Social Justice Tribunals

Ontario has a group of eight adjudicative tribunals, which assist in the administration of justice in Ontario. The tribunals are mandated to provide fair and accessible dispute resolution to thousands of Ontarians.

The kinds of disputes Knights LPC assists our clients in addressing and resolving are disputes between landlords and tenants, appeals from people seeking social assistance and complaints from those who feel the service they received from children’s aid societies has been unfair. We advocate on applications about human rights and the rights of children and families relating to education.

We advocate for victims of violent crimes in Ontario.  Knights LPC is committed to provide the necessary legal assistance to our clients seeking financial compensation for pain and suffering, and other costs that result from being a victim of a crime.

Common Questions

What are the different Tribunals of the SJTO?

Child and Family Services Review Board
Criminal Injuries Compensation Board
Custody Review Board
Human Rights Tribunal of Ontario
Landlord and Tenant Board
Ontario Special Education Tribunal
Social Benefits Tribunal

What does The Child and Family Service Review Board (CFSRB) review?

The Child and Family Services Review Board (CFSRB) conducts reviews and hearings on a number of matters that affect children, youth and families in Ontario.

  • Under the Child and Family Services Act, the CFSRB can review:
  • A children’s aid society’s decision to remove a foster child (Crown ward) from a foster home where the child has lived continuously for two or more years (section 61)
  • Certain complaints related to services provided by children’s aid societies (sections 68 and 68.1)
  • Residential placements of children in care (section 36)
  • Emergency admission of a child to a secure treatment program (section 124)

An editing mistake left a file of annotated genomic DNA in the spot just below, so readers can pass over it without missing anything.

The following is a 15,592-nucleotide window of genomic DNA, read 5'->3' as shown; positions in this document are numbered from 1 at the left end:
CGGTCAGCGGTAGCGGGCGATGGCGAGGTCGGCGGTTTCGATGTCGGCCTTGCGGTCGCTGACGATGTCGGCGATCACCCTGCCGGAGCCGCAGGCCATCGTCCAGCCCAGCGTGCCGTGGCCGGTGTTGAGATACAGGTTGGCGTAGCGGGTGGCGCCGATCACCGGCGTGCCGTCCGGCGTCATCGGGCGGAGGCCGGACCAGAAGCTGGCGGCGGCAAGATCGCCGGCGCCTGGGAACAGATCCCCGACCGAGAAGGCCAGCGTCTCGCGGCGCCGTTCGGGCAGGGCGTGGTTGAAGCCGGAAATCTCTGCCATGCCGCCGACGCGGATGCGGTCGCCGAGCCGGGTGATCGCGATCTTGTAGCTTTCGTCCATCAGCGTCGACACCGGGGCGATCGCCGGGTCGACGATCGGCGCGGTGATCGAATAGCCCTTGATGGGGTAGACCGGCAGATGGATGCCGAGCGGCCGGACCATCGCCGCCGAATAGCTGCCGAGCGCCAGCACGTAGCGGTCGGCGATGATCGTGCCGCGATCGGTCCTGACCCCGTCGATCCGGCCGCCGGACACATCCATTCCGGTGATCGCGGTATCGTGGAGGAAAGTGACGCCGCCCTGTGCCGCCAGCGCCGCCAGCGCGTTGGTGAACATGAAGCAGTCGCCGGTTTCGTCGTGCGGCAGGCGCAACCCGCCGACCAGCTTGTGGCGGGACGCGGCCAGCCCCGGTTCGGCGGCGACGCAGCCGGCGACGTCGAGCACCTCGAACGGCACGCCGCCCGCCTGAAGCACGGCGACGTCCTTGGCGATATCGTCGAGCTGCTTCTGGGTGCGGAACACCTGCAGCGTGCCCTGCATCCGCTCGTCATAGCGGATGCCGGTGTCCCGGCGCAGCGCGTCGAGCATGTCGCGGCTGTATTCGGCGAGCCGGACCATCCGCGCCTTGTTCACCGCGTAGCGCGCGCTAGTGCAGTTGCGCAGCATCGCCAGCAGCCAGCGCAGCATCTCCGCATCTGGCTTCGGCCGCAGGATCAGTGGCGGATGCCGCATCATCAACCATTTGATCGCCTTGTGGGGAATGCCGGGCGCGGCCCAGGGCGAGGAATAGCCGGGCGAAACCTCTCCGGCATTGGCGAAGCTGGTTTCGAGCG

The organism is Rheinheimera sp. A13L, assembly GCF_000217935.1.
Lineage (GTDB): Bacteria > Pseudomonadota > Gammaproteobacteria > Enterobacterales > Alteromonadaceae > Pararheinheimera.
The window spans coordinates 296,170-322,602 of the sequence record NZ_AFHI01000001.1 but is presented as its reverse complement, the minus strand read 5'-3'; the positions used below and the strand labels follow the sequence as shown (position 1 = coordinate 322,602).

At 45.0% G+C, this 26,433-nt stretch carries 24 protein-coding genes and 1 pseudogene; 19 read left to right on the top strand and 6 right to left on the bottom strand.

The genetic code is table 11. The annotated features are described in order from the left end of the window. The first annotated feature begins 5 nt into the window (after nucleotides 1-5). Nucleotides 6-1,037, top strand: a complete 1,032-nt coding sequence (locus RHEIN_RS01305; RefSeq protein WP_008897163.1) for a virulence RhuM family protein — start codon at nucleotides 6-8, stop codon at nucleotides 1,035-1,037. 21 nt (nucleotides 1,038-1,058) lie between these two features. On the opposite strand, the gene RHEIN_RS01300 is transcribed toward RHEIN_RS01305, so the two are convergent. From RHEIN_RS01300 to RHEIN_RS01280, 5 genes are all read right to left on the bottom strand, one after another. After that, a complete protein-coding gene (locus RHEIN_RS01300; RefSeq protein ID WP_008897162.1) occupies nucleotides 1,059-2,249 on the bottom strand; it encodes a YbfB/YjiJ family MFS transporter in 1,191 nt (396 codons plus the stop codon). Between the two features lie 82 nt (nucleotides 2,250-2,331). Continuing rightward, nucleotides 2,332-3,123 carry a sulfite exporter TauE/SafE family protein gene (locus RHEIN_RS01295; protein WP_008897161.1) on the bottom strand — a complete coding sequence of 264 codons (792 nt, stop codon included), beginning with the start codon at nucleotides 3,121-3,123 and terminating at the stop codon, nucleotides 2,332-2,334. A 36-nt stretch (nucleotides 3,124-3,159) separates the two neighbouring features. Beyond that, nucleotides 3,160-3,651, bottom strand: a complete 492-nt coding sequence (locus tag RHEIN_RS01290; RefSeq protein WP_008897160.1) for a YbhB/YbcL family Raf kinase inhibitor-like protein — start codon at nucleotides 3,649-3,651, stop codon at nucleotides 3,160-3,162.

• Decisions to refuse an adoption of a particular child, to impose a term or condition on an adoption, or to remove a child from an adoption placement, (sections 141,142.3 and 144 ) Under the Education Act, the Board can hear appeals about the expulsion of students by school boards.

Under the Intercountry Adoption Act, the Board can review:

  • A Director’s refusal to approve a person as eligible to adopt from outside of Canada
  • Conditions attached to Director’s approval to adopt from outside Canada

The CFRSB holds mediations and hearings throughout the province. CFSRB members have diverse backgrounds in the fields of law, social services, mental health and education.

When should I contact the CFSRB?

Contact Knights LPC to assist with any of the following applications to the CFSRB.

  • Request a review of the removal of your foster child
  • Complain about services of a children’s aid society
  • Request a review of your group home, foster home or treatment centre placement
  • Request a review of a refusal to allow you to adopt a particular child
  • Request a review of the removal of a child placed with you for adoption
  • Request a child or youth’s release from emergency secure treatment
  • Appeal a school expulsion
What does the Criminal Injuries Compensation Board review?

The CICB assesses and awards financial compensation for victims and family members of deceased victims of violent crimes committed in Ontario.

The CICB can compensate victims for pain and suffering, loss of income, treatment expenses, funeral expenses and other costs that result from being a victim of the crime.

The CICB is committed to the principles of the Victims’ Bill of Rights, 1995, which states that all victims should be treated with courtesy, compassion and respect for their personal dignity and privacy.

When should I contact the CICB?

Contact Knights LPC to assist an application to the CIBC if you are a victim looking for compensation for pain and suffering, loss of income, treatment expenses, funeral expenses and other costs that result from being a victim of the crime.

Victims may also qualify for assistance from other government programs such as the Financial Assistance for Families of Homicide Victims or the Victim Quick Response Program.